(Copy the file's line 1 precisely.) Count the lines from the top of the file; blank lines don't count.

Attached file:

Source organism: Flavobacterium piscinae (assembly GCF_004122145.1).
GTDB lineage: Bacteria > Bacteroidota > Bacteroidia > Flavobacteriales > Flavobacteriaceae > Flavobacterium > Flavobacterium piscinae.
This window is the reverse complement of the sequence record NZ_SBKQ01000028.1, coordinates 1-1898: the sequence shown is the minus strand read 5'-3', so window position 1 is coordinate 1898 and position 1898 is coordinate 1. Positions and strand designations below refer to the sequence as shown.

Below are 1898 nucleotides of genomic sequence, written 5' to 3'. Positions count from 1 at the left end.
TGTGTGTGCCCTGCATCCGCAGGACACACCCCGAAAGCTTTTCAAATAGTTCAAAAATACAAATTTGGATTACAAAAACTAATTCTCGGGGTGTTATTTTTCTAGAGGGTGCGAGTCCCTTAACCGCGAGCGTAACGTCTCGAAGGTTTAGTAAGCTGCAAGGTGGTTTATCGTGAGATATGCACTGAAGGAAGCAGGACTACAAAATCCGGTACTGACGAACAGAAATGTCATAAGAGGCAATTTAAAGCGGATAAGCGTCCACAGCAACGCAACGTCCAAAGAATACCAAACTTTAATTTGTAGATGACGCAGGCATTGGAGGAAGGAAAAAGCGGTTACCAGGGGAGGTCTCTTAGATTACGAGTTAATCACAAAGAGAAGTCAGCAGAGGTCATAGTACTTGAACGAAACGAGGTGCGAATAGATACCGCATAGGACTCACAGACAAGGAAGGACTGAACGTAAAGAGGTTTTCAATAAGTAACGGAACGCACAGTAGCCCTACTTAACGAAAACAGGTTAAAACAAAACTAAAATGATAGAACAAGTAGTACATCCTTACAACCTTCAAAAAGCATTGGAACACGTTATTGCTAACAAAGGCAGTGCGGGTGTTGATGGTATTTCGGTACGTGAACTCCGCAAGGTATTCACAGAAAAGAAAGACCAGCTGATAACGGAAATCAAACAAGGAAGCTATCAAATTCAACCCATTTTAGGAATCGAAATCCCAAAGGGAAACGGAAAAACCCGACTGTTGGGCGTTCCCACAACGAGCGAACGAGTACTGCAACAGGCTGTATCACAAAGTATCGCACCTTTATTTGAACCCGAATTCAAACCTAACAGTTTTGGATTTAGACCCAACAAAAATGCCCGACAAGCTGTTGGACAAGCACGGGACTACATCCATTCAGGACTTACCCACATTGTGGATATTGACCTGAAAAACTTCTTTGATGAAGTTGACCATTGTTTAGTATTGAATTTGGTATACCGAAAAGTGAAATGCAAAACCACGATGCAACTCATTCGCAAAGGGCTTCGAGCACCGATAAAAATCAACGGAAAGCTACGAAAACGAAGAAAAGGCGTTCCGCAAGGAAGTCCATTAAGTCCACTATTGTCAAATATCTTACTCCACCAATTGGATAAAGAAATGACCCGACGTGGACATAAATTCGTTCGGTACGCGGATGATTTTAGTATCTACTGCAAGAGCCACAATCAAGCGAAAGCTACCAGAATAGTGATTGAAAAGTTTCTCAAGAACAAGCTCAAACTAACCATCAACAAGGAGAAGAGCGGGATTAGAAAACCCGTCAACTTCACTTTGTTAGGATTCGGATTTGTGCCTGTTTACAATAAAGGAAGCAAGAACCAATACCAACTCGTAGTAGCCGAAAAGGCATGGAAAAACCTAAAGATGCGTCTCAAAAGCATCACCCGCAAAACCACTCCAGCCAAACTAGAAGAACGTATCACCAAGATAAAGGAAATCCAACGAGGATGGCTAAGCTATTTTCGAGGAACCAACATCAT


Source organism: Flavobacterium piscinae (assembly GCF_004122145.1).